The case for Palestinian statehood
At the recent UN Security Council meeting, the Palestinians placed a bid to be recognised as a state. This is a remarkable moment in Palestinian history, and is a promising step towards actual fruition. To me, there is no debate or uncertainty about the legitimacy or judiciousness of the bid: Palestine has every right to be recognised as an independent state and should be treated as such by a body aimed at facilitating peace and international relations. Why then are Barack Obama and his cronies, as well as major American media organisations, condemning the bid? The answer is simple: they’re afraid.
Obama is aware that he needs Jewish support in America to secure re-election next year, so backing the Israelis in their attempt to prevent Palestine’s statehood is of fundamental political importance to him, particularly now as Obama has seen a significant drop in his popularity in Democratic, Jewish communities.
The Wall Street Journal in America has claimed that the bid is “another tool in [the Palestinians’] perpetual campaign to harass, delegitimise and ultimately destroy Israel.” The Palestinians are not harassing or delegitimising Israel by asserting their own right to existence. The majority of us hoping for peace between Israel and Palestine look forward to the creation of a “two-state solution”.
Why then, block a move clearly aimed at marking out both of the states? The Palestinian leader Mahmoud Abbas outlined what Palestinian statehood would mean for Israel during his address to the Security Council. The borders would be based broadly upon the 1967 agreement, which followed the Six Day War. The Israeli government has argued that “the only way to achieve a Palestinian state and peace is through direct negotiations” and, to no-one’s surprise, that is exactly the stance that Obama has taken.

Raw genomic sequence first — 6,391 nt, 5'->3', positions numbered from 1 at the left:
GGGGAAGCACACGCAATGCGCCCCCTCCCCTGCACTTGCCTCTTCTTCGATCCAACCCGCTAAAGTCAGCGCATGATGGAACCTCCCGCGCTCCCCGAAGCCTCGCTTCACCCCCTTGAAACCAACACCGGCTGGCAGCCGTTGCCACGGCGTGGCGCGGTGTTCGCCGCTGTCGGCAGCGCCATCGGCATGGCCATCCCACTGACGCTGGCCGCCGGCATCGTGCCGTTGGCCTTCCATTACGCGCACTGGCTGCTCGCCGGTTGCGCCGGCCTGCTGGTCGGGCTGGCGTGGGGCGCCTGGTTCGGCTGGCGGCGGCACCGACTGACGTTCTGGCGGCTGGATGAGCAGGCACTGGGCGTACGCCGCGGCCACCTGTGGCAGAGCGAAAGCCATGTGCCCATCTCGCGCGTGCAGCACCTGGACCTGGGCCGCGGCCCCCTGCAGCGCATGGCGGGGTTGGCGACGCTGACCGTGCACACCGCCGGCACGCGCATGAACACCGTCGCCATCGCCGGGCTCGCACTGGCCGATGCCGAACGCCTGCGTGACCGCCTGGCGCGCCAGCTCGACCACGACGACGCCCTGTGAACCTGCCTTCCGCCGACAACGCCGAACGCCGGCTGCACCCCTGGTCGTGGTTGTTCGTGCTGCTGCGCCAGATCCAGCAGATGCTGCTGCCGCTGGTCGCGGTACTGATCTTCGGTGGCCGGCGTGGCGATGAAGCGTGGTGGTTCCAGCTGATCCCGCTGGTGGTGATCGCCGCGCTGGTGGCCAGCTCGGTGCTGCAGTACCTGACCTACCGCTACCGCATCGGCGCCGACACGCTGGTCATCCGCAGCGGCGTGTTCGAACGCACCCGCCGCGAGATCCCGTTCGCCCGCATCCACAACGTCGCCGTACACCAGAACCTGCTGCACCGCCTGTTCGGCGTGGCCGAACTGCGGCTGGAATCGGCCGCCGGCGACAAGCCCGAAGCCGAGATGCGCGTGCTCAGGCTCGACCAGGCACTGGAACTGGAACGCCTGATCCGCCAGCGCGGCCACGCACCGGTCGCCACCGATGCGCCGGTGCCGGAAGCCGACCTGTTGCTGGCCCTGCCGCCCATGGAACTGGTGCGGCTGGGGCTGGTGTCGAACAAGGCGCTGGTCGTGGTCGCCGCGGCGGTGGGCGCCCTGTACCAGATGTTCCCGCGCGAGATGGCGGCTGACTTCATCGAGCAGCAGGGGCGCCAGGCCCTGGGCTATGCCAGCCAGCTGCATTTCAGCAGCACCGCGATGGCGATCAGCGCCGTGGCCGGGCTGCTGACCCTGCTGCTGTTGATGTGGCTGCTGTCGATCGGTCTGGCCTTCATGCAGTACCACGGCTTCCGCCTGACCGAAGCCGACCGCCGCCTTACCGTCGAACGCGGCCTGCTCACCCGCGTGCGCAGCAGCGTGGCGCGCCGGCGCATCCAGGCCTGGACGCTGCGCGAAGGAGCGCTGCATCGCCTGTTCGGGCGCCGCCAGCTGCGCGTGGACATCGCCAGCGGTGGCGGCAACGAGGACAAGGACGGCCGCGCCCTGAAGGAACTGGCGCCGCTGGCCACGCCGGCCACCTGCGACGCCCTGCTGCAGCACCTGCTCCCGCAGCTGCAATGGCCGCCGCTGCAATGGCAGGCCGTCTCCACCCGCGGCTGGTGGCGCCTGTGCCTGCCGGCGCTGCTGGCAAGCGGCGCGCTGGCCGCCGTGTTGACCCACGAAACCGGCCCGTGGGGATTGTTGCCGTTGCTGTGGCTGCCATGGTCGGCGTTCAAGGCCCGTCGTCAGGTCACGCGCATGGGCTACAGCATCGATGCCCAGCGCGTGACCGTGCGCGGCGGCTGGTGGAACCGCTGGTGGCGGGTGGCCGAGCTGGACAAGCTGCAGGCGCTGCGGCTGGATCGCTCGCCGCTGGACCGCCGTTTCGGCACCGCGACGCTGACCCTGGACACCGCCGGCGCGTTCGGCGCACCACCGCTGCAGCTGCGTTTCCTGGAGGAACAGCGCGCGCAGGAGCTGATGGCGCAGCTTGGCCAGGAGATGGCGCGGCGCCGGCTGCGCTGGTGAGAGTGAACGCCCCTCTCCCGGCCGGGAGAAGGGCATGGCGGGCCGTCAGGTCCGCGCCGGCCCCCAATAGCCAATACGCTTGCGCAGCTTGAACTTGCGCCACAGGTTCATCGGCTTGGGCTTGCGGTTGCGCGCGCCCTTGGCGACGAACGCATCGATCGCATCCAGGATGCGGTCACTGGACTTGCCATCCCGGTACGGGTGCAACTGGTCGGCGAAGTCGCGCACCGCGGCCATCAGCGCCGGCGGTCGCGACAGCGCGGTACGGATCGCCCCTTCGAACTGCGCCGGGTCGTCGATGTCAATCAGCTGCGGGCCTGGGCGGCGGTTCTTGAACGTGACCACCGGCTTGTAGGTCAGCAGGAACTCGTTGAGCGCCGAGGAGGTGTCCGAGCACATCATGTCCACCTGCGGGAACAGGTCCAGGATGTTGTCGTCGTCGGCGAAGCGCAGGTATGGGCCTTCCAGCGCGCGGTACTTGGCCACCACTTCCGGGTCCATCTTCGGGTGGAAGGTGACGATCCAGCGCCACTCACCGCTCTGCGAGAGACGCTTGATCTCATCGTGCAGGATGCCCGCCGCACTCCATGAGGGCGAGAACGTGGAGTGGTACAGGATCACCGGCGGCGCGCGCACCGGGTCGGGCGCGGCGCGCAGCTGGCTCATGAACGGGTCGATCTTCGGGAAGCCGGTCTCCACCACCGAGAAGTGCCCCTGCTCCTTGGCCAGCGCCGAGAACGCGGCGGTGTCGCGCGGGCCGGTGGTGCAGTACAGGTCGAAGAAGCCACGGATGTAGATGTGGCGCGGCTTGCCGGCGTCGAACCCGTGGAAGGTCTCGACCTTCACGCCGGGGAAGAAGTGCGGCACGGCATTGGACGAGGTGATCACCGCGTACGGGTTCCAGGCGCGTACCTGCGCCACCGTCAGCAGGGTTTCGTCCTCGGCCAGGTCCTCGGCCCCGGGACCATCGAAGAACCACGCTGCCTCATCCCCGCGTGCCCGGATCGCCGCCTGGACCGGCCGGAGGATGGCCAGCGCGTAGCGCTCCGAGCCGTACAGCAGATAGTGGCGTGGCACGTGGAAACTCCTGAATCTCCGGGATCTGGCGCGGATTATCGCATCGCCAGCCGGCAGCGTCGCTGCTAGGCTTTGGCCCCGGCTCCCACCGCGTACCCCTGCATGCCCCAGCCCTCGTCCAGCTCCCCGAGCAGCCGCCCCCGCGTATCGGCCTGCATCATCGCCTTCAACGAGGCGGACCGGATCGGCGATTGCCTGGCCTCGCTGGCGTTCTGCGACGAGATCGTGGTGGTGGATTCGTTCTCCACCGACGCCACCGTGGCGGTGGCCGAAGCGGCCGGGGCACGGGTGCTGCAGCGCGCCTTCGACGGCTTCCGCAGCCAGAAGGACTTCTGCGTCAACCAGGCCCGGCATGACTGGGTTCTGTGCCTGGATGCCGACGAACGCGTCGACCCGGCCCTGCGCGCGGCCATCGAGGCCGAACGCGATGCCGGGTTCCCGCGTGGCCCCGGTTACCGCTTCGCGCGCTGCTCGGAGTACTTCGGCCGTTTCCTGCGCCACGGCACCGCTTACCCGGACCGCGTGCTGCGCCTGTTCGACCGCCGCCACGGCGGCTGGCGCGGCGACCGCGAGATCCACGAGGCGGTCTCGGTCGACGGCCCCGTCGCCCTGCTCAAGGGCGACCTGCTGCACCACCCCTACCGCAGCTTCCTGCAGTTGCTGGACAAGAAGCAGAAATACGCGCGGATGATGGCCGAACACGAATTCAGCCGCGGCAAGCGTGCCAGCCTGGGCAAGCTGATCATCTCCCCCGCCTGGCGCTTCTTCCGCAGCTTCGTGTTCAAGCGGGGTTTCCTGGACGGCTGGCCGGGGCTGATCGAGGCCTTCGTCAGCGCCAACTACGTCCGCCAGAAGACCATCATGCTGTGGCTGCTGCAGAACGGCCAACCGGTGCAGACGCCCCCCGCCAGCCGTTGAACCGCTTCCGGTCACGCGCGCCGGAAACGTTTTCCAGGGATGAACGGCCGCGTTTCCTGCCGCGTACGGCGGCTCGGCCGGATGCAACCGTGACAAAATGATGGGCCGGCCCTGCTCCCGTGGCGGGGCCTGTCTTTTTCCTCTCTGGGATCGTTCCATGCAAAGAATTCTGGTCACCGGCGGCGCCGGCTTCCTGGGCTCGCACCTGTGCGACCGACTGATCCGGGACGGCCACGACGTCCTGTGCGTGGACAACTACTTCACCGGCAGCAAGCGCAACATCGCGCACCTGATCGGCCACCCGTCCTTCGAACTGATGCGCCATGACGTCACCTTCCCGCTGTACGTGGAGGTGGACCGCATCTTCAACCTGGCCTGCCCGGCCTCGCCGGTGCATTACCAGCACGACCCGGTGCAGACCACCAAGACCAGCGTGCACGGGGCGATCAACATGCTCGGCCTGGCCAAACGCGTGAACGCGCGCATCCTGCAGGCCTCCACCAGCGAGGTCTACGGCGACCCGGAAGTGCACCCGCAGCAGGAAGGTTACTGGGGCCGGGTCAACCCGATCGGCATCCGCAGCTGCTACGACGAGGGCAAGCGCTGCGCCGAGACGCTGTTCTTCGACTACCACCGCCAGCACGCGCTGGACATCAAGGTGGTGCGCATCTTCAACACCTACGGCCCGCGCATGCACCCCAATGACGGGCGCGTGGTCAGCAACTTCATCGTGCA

Why should Palestine gaining statehood prevent negotiations from going ahead? The acceptance of Palestine’s existence should not be conditional. Israel and the USA are effectively attempting to give Palestine an ultimatum on a matter that should not be theirs to dictate.
In any case, the Israeli Prime Minister, Benjamin Netanyahu, has made no serious attempt to encourage negotiations in recent years. He has refused to accept that Jerusalem should be a shared capital and has also voiced concerns about territory being based upon the agreements made in 1967. This is not to say that the Israelis are more at fault than the Palestinians, or that Abbas and his government have their peace-making attempts thwarted by Netanyahu. It is just that it does not seem that successful negotiations are just around the corner.
It could also be argued that accepting Palestine as a state could actually aid the progress of peace talks. Extremist Palestinian groups, Hamas in particular, have perpetually denied Israel’s existence. By concretely adopting the 1967 settlement agreement the Palestinian government would be implicitly accepting Israel’s existence and would be therefore, whether intentionally or not, progressing towards a two-state solution.
I’m not blindly pro-Palestine and can certainly identify with the Israelis in terms of their concerns about Arab animosity.
However, Palestine should be accepted as a state and I hope that the US’s choice to veto the bid will not obstruct the cause in too damaging a way.